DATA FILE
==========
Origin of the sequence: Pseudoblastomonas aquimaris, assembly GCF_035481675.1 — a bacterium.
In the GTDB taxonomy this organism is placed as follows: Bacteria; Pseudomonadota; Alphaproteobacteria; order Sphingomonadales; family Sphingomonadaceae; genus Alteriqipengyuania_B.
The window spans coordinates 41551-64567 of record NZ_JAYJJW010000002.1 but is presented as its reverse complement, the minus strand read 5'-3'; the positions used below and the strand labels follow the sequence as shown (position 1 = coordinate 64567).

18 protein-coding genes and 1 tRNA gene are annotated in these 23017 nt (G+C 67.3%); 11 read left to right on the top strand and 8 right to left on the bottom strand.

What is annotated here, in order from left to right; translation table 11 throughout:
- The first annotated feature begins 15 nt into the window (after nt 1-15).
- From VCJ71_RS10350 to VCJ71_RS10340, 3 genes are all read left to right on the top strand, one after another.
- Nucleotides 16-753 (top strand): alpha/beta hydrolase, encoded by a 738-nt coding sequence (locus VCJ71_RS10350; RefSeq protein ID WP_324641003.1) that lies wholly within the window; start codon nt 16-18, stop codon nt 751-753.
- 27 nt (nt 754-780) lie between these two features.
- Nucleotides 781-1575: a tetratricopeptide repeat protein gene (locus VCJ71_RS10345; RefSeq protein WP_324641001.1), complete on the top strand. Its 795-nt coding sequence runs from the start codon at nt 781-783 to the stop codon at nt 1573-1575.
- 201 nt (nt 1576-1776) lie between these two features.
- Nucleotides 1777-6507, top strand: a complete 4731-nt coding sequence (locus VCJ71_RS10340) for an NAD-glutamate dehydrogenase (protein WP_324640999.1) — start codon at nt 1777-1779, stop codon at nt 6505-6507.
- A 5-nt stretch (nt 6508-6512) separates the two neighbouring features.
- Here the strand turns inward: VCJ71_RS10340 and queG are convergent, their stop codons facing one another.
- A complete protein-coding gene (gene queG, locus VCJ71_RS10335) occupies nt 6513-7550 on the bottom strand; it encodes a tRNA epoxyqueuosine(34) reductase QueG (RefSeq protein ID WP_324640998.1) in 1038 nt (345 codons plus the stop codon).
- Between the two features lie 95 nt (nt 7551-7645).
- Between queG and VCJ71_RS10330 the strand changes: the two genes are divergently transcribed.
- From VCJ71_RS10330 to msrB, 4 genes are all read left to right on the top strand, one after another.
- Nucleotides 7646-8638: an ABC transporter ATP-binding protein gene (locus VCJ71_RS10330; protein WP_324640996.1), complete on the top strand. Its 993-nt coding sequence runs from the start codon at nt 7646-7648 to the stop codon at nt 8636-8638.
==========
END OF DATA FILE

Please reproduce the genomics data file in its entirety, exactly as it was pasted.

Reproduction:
Origin of the sequence: Pseudoblastomonas aquimaris, assembly GCF_035481675.1 — a bacterium.
In the GTDB taxonomy this organism is placed as follows: Bacteria; Pseudomonadota; Alphaproteobacteria; order Sphingomonadales; family Sphingomonadaceae; genus Alteriqipengyuania_B.
The window spans coordinates 41551-64567 of record NZ_JAYJJW010000002.1 but is presented as its reverse complement, the minus strand read 5'-3'; the positions used below and the strand labels follow the sequence as shown (position 1 = coordinate 64567).

18 protein-coding genes and 1 tRNA gene are annotated in these 23017 nt (G+C 67.3%); 11 read left to right on the top strand and 8 right to left on the bottom strand.

What is annotated here, in order from left to right; translation table 11 throughout:
- The first annotated feature begins 15 nt into the window (after nt 1-15).
- From VCJ71_RS10350 to VCJ71_RS10340, 3 genes are all read left to right on the top strand, one after another.
- Nucleotides 16-753 (top strand): alpha/beta hydrolase, encoded by a 738-nt coding sequence (locus VCJ71_RS10350; RefSeq protein ID WP_324641003.1) that lies wholly within the window; start codon nt 16-18, stop codon nt 751-753.
- 27 nt (nt 754-780) lie between these two features.
- Nucleotides 781-1575: a tetratricopeptide repeat protein gene (locus VCJ71_RS10345; RefSeq protein WP_324641001.1), complete on the top strand. Its 795-nt coding sequence runs from the start codon at nt 781-783 to the stop codon at nt 1573-1575.
- 201 nt (nt 1576-1776) lie between these two features.
- Nucleotides 1777-6507, top strand: a complete 4731-nt coding sequence (locus VCJ71_RS10340) for an NAD-glutamate dehydrogenase (protein WP_324640999.1) — start codon at nt 1777-1779, stop codon at nt 6505-6507.
- A 5-nt stretch (nt 6508-6512) separates the two neighbouring features.
- Here the strand turns inward: VCJ71_RS10340 and queG are convergent, their stop codons facing one another.
- A complete protein-coding gene (gene queG, locus VCJ71_RS10335) occupies nt 6513-7550 on the bottom strand; it encodes a tRNA epoxyqueuosine(34) reductase QueG (RefSeq protein ID WP_324640998.1) in 1038 nt (345 codons plus the stop codon).
- Between the two features lie 95 nt (nt 7551-7645).
- Between queG and VCJ71_RS10330 the strand changes: the two genes are divergently transcribed.
- From VCJ71_RS10330 to msrB, 4 genes are all read left to right on the top strand, one after another.
- Nucleotides 7646-8638: an ABC transporter ATP-binding protein gene (locus VCJ71_RS10330; protein WP_324640996.1), complete on the top strand. Its 993-nt coding sequence runs from the start codon at nt 7646-7648 to the stop codon at nt 8636-8638.